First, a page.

Deakins noted on the pressure of this type of filmmaking, “It was this really awesome challenge. Everything’s got to be in sync. And, when you’re almost at the end of the shot you’re like, I hope I didn’t blow this. It was a real trip.”

Mendes revealed that his grandfather’s stories about the war inspired the film. One of his grandfather’s missions was to deliver a message to some other troops. Although his grandfather’s story is not the basis of the film, his stories planted the seed in his head and the idea grew from there. It is a very personal film for Mendes — seemingly a way to honor his grandfather and those who gave their lives in the war.

Writer Wilson-Cairns and Chapman ©awardscircuit.com
Photo/Steven Prusakowski

A SURPRISE CONNECTION

Mendes’ personal connection to the film was similarly shared by Chapman, who delivered the panel’s most poignant moment. He spoke about researching for the film by reading a book called “The Western Front Diaries,” a collection of soldiers’ diary entries. “I actually found that my great granddad had an entry in there.” The audience gasped. Chapman continued, “He was part of the cavalry and he was wounded. He survived, laying in no man’s land for four days.” The astounded audience was silent. “After the war, he survived and worked in a poppy factory.”

When asked the same about the character research question, George McKay responded with a smile, “How do I follow that?” to the delight of the audience. Astonishingly, we learned that Chapman’s unexpected revelation had never shared this story with Mendes. The cast, crew, and audience all learned about this personal connection during the panel.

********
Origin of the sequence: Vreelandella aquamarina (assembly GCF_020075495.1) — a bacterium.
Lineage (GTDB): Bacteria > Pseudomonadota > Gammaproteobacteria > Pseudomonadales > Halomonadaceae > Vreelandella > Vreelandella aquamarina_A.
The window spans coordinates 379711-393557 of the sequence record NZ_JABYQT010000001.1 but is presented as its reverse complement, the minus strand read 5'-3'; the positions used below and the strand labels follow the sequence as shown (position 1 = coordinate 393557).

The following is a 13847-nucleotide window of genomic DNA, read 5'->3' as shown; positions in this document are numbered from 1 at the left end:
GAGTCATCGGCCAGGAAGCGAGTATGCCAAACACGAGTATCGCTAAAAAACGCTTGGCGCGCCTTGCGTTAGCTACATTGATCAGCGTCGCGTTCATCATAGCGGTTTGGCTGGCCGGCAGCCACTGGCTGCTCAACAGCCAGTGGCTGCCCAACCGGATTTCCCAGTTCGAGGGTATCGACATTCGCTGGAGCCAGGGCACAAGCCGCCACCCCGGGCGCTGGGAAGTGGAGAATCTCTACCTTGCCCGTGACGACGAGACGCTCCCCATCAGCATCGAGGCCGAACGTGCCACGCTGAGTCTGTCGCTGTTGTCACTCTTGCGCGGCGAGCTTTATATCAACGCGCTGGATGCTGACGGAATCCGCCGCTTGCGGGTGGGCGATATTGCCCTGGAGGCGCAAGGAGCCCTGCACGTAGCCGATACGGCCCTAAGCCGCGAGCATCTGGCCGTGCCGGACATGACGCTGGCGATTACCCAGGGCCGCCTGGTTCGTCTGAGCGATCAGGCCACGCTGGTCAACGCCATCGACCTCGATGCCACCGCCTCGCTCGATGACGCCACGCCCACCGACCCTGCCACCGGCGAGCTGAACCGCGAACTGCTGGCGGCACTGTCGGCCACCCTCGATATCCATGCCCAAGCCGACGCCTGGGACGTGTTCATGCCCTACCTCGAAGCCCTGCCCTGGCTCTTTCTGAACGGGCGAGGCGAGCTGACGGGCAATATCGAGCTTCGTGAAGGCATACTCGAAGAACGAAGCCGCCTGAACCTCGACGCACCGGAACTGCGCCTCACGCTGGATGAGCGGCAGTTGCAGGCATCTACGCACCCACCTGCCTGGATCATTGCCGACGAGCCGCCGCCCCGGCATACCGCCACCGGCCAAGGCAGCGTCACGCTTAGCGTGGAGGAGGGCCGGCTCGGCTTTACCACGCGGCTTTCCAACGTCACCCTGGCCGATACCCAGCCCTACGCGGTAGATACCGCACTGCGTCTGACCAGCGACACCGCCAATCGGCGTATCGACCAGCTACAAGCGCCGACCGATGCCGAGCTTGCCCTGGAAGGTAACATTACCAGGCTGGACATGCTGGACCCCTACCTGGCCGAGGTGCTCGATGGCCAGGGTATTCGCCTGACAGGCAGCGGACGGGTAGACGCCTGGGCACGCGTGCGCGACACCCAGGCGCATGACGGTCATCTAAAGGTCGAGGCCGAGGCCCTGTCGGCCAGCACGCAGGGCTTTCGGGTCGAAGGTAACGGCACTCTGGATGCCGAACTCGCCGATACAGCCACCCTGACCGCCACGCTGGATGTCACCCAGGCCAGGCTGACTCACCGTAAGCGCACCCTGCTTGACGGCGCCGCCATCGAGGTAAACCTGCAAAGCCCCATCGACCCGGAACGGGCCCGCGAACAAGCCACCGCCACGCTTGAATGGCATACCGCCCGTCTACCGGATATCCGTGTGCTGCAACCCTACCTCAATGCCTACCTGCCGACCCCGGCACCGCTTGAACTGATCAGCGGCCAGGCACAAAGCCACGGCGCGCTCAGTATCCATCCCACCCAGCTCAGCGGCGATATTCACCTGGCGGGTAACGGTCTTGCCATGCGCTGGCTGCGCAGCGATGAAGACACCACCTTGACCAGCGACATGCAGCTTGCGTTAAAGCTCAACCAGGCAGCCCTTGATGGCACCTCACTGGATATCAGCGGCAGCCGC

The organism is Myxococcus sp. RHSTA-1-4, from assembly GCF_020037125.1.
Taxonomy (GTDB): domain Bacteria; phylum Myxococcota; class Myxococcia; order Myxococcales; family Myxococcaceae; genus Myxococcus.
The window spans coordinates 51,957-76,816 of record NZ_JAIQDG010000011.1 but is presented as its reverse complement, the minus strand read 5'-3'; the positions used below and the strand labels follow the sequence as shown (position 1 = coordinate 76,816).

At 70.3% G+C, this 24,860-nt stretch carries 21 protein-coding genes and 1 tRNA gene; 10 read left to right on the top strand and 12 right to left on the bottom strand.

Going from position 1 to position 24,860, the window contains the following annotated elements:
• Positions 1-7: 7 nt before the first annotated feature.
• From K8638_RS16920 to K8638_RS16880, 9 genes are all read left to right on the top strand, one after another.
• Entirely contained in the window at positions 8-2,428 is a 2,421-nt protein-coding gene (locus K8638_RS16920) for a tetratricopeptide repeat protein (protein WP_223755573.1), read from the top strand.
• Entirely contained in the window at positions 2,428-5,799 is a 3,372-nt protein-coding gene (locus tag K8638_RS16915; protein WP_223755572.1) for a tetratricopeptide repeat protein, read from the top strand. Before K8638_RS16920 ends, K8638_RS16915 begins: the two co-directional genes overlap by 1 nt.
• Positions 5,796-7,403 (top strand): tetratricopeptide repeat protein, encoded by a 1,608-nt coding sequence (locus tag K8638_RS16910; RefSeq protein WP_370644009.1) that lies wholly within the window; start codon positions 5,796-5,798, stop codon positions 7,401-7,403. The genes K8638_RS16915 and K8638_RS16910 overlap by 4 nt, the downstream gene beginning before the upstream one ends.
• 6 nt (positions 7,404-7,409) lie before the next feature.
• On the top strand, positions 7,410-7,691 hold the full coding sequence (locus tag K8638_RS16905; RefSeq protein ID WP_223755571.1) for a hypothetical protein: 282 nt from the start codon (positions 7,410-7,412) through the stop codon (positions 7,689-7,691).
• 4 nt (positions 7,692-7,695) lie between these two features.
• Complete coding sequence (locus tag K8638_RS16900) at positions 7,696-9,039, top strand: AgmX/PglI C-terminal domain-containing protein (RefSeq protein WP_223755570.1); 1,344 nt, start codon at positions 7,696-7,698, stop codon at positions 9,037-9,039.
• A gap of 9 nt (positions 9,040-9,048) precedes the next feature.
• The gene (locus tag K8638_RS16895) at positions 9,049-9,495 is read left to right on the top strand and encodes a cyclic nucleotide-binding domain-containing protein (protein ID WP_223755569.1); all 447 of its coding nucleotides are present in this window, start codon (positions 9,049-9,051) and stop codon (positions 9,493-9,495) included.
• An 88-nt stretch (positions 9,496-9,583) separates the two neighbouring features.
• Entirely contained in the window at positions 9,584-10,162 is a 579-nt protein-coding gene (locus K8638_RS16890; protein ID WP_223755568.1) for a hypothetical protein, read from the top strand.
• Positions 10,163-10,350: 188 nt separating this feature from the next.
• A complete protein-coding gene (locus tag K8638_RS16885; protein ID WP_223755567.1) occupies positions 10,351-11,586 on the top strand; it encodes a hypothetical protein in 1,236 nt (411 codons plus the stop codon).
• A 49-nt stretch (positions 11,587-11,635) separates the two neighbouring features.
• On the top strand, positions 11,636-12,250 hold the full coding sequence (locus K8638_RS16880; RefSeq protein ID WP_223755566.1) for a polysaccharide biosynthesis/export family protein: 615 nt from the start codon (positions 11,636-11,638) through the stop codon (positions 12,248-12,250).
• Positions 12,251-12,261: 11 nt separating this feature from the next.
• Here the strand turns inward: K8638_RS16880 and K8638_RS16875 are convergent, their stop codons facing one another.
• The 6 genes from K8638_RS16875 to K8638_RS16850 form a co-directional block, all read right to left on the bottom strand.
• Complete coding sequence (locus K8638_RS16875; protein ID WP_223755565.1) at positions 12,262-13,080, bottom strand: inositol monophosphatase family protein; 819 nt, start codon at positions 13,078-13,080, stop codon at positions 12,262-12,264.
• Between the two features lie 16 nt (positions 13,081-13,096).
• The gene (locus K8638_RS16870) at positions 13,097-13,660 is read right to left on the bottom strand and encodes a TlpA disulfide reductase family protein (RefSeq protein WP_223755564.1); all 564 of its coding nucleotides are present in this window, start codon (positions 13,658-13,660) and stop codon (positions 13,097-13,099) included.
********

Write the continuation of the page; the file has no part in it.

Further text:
Actor George McKay ©awardscircuit.com
Photo – Steven Prusakowski

AN EVENT FILM

“1917” certainly demands a big-screen viewing. Mendes’ use of the continuous shot seamlessly connects sweeping aerials that show the scale of the battles to close-ups that put us side by side with these boys as they persevere through the grueling conditions of war. Every step, every booming explosion, every breath — we’ll experience war in a way never done before on film.

The power of Deakins’ cinematography and Mendes’ direction is undeniable. Based on the captivating screened footage, we’re anticipating a meticulously shot, completely immersive film — an intense, engaging two hours. If Mendes and Deakins pull off this ambitious feat, prepare for a technical and emotional masterpiece. There is no denying this film has all the qualities to be a huge player both above and below the line this Oscar season. 

Producer Pippa Harris ©awardscircuit.com Photo/Steven Prusakowski
Chapman ©awardscircuit.com Photo/Steven Prusakowski
Krysty Wilson-Cairns ©awardscircuit.com
Photo/Steven Prusakowski
Roger Deakins ©awardscircuit.com
Photo/Steven Prusakowski
Chapman and McKay ©awardscircuit.com
Photo/Steven Prusakowski

Universal Pictures will release “1917” on Christmas Day, Dec. 25.